Loons Change Tunes After Finding a New Home, Study Finds

Nicholas Bakalar
for National Geographic News
April 11, 2006
Birdwatchers know that male loons have characteristic calls that remain relatively stable from year to year.

But a new study has found that when a male loon (see photo) changes territories to find a new mate, he changes his call, too. Why this happens is a mystery.

Charles Walcott, a biologist at Cornell University in Ithaca, New York, lead the research, which focused on loons in a Michigan wildlife refuge.

Walcott explains that the male's call—or yodel—is highly significant for other males, and scientists have decoded only part of it.

"The yodel is an important signal from one male to another," Walcott said. "We know that the yodel codes for the size of the loon—the bigger the loon, the lower [pitched] the yodel.

"As the loon loses weight over the years, the pitch changes and goes up. The loon is effectively advertising how susceptible he may be to a takeover."

But through careful observation and recordings, Walcott has found that much more radical changes in the loon's call occur when the bird changes territories, moving to a new lake or a different part of his home lake.

The study appears in the March issue of Animal Behaviour.

Hear the Difference

Walcott and his team recorded the yodels of loons on 21 artificial lakes at the Seney National Wildlife Refuge near Seney, Michigan.

The researchers recorded the calls of individual loons in one territory, and then rerecorded the same birds in the new territory to see how their calls changed.

Walcott and his colleagues succeeded in recording calls for 13 male loons before and after they moved. In 12 of the 13 cases, the loon's call changed when he took over a new territory.

The loon's call consists of two parts, an introductory "phrase" followed by a highly variable number of repeat phrases.

(Hear the call of a male loon before moving to a new territory.)

The researchers distinguished between calls by noting changes in the frequencies of the first phrase and alterations in the gaps between the following repeat phrases.

(Hear the same loon after moving to a new territory.)

Alec Lindsay, professor of biology at Northern Michigan University in Marquette, sees the discovery as evidence that loons are bird-brained only in the most literal sense of the term.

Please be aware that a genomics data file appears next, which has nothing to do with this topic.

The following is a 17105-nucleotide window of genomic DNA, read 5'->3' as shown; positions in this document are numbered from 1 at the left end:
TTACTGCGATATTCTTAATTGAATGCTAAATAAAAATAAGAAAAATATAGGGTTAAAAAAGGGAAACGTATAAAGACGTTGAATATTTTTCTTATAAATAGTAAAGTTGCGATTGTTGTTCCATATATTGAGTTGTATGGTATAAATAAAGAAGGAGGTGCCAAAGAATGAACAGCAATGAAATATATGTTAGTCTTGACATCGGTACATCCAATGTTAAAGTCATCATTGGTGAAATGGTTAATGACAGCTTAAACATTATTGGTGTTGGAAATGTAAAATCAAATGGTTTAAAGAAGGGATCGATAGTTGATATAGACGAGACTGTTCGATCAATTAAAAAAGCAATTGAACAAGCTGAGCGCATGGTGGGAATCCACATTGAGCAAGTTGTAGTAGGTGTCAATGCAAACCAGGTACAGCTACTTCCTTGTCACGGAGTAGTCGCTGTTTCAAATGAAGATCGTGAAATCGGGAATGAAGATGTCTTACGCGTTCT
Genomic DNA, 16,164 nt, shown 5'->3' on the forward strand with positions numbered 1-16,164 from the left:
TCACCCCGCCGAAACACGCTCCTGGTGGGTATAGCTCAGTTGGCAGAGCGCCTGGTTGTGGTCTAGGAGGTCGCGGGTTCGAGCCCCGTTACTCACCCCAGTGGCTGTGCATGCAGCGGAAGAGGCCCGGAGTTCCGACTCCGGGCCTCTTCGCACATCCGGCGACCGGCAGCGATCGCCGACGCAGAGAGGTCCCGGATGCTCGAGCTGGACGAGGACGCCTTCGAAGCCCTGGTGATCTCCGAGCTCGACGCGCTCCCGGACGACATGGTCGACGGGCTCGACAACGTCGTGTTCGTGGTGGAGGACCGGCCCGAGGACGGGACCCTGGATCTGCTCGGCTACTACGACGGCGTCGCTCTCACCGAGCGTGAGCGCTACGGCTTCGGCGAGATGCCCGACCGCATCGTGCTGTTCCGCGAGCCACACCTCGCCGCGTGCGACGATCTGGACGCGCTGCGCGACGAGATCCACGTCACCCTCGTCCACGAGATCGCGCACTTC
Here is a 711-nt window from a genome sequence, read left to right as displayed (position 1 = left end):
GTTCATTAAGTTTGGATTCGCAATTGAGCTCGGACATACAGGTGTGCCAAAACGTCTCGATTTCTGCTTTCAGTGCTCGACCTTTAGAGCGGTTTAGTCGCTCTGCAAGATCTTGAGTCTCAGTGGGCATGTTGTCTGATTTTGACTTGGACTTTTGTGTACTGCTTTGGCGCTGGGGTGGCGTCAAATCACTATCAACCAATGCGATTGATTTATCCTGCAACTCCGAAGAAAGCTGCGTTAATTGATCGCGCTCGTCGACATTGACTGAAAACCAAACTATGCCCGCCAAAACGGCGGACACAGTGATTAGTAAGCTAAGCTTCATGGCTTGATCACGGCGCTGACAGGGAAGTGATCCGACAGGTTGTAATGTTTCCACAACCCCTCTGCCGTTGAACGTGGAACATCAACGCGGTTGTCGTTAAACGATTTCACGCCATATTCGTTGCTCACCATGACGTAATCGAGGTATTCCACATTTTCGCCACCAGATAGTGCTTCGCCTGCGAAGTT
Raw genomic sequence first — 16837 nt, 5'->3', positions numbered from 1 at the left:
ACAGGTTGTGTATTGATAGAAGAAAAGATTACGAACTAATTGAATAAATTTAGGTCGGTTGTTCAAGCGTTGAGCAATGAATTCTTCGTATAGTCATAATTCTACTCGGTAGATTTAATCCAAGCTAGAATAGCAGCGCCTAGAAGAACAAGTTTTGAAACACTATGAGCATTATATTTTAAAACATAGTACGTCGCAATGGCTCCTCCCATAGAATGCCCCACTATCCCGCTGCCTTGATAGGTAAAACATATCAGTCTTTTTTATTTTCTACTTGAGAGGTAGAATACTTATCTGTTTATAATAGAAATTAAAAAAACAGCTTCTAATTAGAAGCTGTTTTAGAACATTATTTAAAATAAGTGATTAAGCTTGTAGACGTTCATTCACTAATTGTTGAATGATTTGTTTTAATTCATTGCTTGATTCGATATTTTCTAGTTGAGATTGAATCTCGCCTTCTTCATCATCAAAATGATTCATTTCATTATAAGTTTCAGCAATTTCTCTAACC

"For me," he said, "this study is an elegant demonstration of the complexity of a loon's brain. These animals don't just have inflexible vocalizations that they use for 25 years.

"They're doing some pretty complex interpretations of their social environment and modifying their behavior accordingly."

Mysterious Cause

Loon pairs may live together in the same territory for as long as 20 years, which is half or more of the birds' lifetimes, Walcott says.

But the male and female remain independent and often look for new territories and mates.

The changes Walcott's team found took place when males flew around looking for new digs.

Lindsay said that previous work with loons hasn't looked at the effect of territory change on the birds' calls.

"People would say anecdotally that they could tell the difference between loon calls from different lakes," he said, "and that sort of anecdotal report made researchers want to look at this."

No one knows why loons change their tunes after moving.

Walcott first thought that females might prefer a certain call and that newly arrived males changed their yodels to accommodate them.

But males sometimes stay in the same territory and acquire a new female. In such cases, the male's yodel stays the same.

Then the researchers hypothesized that a male may change his tune to try to sound like one of the locals.

Wrong again. The changed calls were not imitations of the previous resident—they were always different.

Not all experts are convinced that a change in vocalization has any survival value or evolutionary significance.

"If this gave an advantage, then one would expect to see all males changing calls annually to gain this benefit," said Martin Fowlie of the British Trust for Ornithology, a bird-research nonprofit based in Norfolk, England.

"More research and experimental manipulations may give some insight into the adaptive significance of this change."

While the full significance of the call of the male loon is still unknown, it's clear that it is full of meaning to other loons.

"[A male in a new territory] must know the previous resident's yodel," Walcott said.

"And that's a surprise, too. It almost seems they're planning their moves. They spend time flying around, listening to responses to their yodels and strategizing about what it makes sense to do."

Lindsay, of Northern Michigan University, sees this work as an important contribution to the study of loons.

"These are charismatic birds," he said, "and they're fitting indicators of the health of our natural environment. I hope this study will encourage further work on these complex, long-lived birds."

Free Email News Updates
Sign up for our Inside National Geographic newsletter. Every two weeks we'll send you our top stories and pictures (see sample).


© 1996-2008 National Geographic Society. All rights reserved.